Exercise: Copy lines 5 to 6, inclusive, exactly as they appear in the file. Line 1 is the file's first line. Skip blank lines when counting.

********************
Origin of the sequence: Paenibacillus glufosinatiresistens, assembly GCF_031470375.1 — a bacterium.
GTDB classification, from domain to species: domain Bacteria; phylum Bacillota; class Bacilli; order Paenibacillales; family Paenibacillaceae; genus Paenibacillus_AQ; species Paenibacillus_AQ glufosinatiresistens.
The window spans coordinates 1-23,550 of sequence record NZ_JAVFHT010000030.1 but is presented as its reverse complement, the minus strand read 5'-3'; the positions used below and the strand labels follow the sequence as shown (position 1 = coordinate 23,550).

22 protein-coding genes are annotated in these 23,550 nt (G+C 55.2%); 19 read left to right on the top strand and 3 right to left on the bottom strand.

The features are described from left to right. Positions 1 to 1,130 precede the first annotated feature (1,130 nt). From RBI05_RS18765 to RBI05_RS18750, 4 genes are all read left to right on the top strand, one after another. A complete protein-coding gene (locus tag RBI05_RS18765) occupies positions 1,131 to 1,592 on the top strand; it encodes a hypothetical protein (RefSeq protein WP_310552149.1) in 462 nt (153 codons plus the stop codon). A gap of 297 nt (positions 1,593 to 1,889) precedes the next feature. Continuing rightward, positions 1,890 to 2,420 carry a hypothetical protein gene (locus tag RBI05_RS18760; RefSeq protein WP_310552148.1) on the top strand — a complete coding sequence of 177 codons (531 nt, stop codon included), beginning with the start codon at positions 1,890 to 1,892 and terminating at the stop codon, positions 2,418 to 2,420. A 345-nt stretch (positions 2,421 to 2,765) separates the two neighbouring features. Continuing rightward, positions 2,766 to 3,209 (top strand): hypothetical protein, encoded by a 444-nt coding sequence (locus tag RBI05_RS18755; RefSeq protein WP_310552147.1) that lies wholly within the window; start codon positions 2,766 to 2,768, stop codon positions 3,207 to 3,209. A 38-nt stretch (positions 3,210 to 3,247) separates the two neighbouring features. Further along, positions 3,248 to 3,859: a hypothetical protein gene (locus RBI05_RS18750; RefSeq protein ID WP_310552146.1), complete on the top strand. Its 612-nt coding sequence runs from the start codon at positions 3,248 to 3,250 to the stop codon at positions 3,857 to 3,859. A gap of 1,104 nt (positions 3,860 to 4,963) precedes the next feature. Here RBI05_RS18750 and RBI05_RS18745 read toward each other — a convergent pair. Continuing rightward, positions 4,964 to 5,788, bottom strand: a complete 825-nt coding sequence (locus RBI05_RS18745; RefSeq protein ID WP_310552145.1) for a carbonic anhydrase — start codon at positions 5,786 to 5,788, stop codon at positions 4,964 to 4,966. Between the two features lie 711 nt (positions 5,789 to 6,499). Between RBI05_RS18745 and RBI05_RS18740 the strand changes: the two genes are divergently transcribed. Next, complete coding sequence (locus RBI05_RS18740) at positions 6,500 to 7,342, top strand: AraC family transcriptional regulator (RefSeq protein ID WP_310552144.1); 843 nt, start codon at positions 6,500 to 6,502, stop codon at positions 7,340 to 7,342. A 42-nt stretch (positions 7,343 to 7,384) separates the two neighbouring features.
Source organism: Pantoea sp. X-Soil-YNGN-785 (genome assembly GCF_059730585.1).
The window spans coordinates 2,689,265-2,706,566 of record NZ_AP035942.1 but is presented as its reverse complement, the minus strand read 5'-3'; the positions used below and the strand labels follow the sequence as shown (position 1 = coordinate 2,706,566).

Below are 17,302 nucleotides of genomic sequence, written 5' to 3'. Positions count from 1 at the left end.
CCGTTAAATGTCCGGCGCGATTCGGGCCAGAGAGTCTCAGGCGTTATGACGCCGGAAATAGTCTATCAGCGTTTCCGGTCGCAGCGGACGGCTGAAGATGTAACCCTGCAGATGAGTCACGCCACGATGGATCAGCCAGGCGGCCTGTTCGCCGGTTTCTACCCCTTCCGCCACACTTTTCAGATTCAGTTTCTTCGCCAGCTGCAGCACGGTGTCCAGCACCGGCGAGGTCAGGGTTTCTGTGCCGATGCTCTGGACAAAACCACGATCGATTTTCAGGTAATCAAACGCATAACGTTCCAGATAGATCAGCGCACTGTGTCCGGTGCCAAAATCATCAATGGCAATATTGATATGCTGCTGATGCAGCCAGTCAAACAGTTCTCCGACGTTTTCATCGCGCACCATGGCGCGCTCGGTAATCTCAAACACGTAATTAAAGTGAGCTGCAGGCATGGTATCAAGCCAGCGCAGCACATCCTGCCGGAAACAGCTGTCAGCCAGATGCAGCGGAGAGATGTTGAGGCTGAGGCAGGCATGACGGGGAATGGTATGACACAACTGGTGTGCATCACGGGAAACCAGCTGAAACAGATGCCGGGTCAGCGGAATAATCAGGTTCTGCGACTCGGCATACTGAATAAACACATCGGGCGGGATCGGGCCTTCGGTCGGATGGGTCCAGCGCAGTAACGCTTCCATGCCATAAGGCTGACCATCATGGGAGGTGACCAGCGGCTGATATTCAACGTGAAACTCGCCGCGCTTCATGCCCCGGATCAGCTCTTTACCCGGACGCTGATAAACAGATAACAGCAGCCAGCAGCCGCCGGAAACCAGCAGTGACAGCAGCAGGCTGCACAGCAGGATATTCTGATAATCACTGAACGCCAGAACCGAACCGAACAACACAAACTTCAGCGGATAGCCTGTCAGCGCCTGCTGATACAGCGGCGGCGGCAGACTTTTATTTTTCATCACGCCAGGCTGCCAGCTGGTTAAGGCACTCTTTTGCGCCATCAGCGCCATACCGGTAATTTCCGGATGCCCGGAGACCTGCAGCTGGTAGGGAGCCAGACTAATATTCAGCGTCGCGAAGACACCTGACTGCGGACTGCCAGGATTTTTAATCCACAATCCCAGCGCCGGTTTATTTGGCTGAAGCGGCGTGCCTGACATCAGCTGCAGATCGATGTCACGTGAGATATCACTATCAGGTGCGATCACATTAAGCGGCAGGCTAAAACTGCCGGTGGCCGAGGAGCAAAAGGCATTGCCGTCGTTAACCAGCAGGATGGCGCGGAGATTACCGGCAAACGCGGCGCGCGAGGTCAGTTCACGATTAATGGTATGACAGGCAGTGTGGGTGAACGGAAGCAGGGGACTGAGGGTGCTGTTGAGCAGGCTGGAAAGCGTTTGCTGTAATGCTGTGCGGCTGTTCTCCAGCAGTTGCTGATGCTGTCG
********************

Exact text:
The features are described from left to right. Positions 1 to 1,130 precede the first annotated feature (1,130 nt). From RBI05_RS18765 to RBI05_RS18750, 4 genes are all read left to right on the top strand, one after another. A complete protein-coding gene (locus tag RBI05_RS18765) occupies positions 1,131 to 1,592 on the top strand; it encodes a hypothetical protein (RefSeq protein WP_310552149.1) in 462 nt (153 codons plus the stop codon). A gap of 297 nt (positions 1,593 to 1,889) precedes the next feature. Continuing rightward, positions 1,890 to 2,420 carry a hypothetical protein gene (locus tag RBI05_RS18760; RefSeq protein WP_310552148.1) on the top strand — a complete coding sequence of 177 codons (531 nt, stop codon included), beginning with the start codon at positions 1,890 to 1,892 and terminating at the stop codon, positions 2,418 to 2,420. A 345-nt stretch (positions 2,421 to 2,765) separates the two neighbouring features. Continuing rightward, positions 2,766 to 3,209 (top strand): hypothetical protein, encoded by a 444-nt coding sequence (locus tag RBI05_RS18755; RefSeq protein WP_310552147.1) that lies wholly within the window; start codon positions 2,766 to 2,768, stop codon positions 3,207 to 3,209. A 38-nt stretch (positions 3,210 to 3,247) separates the two neighbouring features. Further along, positions 3,248 to 3,859: a hypothetical protein gene (locus RBI05_RS18750; RefSeq protein ID WP_310552146.1), complete on the top strand. Its 612-nt coding sequence runs from the start codon at positions 3,248 to 3,250 to the stop codon at positions 3,857 to 3,859. A gap of 1,104 nt (positions 3,860 to 4,963) precedes the next feature. Here RBI05_RS18750 and RBI05_RS18745 read toward each other — a convergent pair. Continuing rightward, positions 4,964 to 5,788, bottom strand: a complete 825-nt coding sequence (locus RBI05_RS18745; RefSeq protein ID WP_310552145.1) for a carbonic anhydrase — start codon at positions 5,786 to 5,788, stop codon at positions 4,964 to 4,966. Between the two features lie 711 nt (positions 5,789 to 6,499). Between RBI05_RS18745 and RBI05_RS18740 the strand changes: the two genes are divergently transcribed. Next, complete coding sequence (locus RBI05_RS18740) at positions 6,500 to 7,342, top strand: AraC family transcriptional regulator (RefSeq protein ID WP_310552144.1); 843 nt, start codon at positions 6,500 to 6,502, stop codon at positions 7,340 to 7,342. A 42-nt stretch (positions 7,343 to 7,384) separates the two neighbouring features.
Source organism: Pantoea sp. X-Soil-YNGN-785 (genome assembly GCF_059730585.1).